Fern Britton said: “Everyone tells you that having a baby is going to be perfect, so you try to be the perfect mum. However, you're not blooming at all, you're blooming awful. I was lonely, isolated and frightened. I felt lost, like a failure and I couldn't identify with who I was anymore. When the doctor told me what I was feeling was Postnatal Depression it was so liberating, I felt such a sense of relief that I wasn't going mad. Once my family knew, I started to get better. Once I could talk to my family and they understood, it was a wonderful feeling.”
“The minute I said the words to someone, help it was there for me. If I had known how easy it was to get help I would have told someone sooner. Having been through this and getting better myself I would urge any mum who might be feeling in a dark place to tell someone - don't wait! If you tell someone, you will get help, and you will get better.”
The day is being supported by the Maternal Mental Health Alliance, Bluebell Care Trust, the Royal College of General Practitioners, MIND, Channel Mum who are following the stories @SportRelief and sharing their own views and insight using #MumTalk.
Dr Alain Gregoire, Perinatal Psychiatrist and Chair of the Maternal Mental Health Alliance said: “Being a parent is the most difficult thing any of us ever does and when we go through difficult times we need other people, but if we are not mentally well, we feel alone. Knowing you are not alone, that other people care and want to help, and knowing that if you speak out about how you are feeling you will get help, are crucial steps to recovery. Through this day of activity, Sport Relief is giving every one of us the opportunity to help mums and dads who are suffering from mental health problems at this critical time in their lives”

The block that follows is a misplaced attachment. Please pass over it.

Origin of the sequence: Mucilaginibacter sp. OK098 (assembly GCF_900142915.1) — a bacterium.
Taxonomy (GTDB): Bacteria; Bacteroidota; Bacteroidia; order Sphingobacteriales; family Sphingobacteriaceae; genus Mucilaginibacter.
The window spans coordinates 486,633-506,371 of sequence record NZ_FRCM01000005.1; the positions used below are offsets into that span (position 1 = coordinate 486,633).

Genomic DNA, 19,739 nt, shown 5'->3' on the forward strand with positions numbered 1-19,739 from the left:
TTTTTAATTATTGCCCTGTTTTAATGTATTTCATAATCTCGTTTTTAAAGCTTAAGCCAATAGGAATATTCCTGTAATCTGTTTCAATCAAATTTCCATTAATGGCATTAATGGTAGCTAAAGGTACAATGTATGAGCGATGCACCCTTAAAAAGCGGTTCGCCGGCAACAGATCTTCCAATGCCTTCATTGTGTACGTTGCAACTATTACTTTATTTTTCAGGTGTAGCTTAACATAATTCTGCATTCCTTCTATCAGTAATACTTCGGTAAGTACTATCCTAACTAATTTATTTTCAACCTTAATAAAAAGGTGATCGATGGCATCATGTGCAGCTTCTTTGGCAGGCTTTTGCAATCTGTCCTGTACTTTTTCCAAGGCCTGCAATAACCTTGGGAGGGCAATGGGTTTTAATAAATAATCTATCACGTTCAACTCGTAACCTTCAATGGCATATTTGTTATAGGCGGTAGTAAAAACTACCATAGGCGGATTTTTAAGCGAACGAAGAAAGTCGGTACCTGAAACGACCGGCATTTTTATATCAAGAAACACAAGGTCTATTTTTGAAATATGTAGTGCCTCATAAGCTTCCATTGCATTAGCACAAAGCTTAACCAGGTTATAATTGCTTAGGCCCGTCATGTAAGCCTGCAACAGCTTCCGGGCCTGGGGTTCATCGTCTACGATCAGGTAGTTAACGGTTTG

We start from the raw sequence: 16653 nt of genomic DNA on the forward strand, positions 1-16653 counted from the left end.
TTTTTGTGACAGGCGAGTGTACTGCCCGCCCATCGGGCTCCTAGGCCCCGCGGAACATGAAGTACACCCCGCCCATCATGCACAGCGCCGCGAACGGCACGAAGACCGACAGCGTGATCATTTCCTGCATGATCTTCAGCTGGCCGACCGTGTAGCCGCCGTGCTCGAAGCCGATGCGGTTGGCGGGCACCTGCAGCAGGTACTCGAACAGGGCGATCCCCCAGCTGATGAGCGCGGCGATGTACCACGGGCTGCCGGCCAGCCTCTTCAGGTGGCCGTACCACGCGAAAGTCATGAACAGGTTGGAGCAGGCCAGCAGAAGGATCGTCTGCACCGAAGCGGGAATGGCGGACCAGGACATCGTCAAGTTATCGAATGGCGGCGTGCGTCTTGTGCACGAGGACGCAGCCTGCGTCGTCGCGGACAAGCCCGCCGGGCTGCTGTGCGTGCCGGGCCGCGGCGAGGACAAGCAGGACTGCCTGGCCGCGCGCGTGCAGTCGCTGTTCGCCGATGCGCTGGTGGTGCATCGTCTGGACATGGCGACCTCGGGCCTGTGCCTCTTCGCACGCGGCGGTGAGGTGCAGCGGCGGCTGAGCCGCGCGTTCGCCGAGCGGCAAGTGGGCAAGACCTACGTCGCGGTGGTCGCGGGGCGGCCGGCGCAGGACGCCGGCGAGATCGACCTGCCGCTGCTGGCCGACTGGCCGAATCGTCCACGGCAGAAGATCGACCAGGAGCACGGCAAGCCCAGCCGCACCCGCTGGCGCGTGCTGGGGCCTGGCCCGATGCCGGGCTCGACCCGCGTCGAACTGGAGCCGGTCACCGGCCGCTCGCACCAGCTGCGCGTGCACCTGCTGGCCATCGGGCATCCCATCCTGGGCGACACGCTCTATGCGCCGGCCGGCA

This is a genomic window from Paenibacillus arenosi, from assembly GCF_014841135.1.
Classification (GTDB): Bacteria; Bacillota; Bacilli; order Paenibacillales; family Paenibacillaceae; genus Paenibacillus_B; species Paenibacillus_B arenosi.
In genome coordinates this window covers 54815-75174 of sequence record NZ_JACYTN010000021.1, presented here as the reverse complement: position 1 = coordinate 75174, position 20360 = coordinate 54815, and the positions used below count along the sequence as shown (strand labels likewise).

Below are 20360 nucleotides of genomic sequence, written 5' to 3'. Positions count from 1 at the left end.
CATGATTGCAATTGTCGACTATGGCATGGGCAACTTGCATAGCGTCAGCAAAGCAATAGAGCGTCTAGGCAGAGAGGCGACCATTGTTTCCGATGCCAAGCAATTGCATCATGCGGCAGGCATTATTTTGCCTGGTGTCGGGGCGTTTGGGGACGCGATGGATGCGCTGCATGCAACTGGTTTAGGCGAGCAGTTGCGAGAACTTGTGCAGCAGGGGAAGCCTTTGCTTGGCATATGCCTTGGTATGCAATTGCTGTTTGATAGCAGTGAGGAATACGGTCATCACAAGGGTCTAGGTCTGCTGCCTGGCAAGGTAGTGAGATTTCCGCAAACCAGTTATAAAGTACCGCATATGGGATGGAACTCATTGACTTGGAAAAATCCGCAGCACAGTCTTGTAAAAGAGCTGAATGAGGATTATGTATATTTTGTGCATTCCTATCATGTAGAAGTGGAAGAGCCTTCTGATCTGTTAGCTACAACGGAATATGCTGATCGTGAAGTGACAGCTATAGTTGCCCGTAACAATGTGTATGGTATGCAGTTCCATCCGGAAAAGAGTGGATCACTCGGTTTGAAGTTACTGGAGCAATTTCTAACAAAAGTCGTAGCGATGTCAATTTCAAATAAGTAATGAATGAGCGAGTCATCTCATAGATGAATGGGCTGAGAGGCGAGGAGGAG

Sport Relief is back from Friday 18th to Sunday 20th March and there are more ways than ever for you to take part, change lives and feel proud. The money raised will transform people's lives in the UK and across the world's poorest communities, including people affected by maternal mental health problems.
About Sport Relief
Sport Relief brings the entire nation together to get active, raise cash and change lives. The money raised by the public is spent by Comic Relief to help people living incredibly tough lives, across the UK and the world’s poorest communities. It all leads up to the Sport Relief weekend and a fantastic night of TV on the BBC.
Sport Relief 2016 will take place from Friday 18th to Sunday 20th March 2016. You can run, swim, cycle or even walk yourself proud at events across the country. There's a distance for everyone, whether you're sporty or not. Find out more at www.sportrelief.com
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The Prime Minister announces almost a billion pounds of investment to enhance mental health services across the country.
- £290 million to provide specialist care to mums before and after having their babies
- first ever waiting time targets to be introduced for teenagers with eating disorders and people experiencing psychosis
- nearly £250 million for mental health services in hospital emergency departments
- over £400 million to enable 24/7 treatment in communities as safe and effective alternative to hospital
Dr Jessica Heron, Senior Research Fellow in Perinatal Psychiatry at Birmingham University and Director of Action on Postpartum Psychosis (APP), which provides information and support to women and families affected by the condition, says: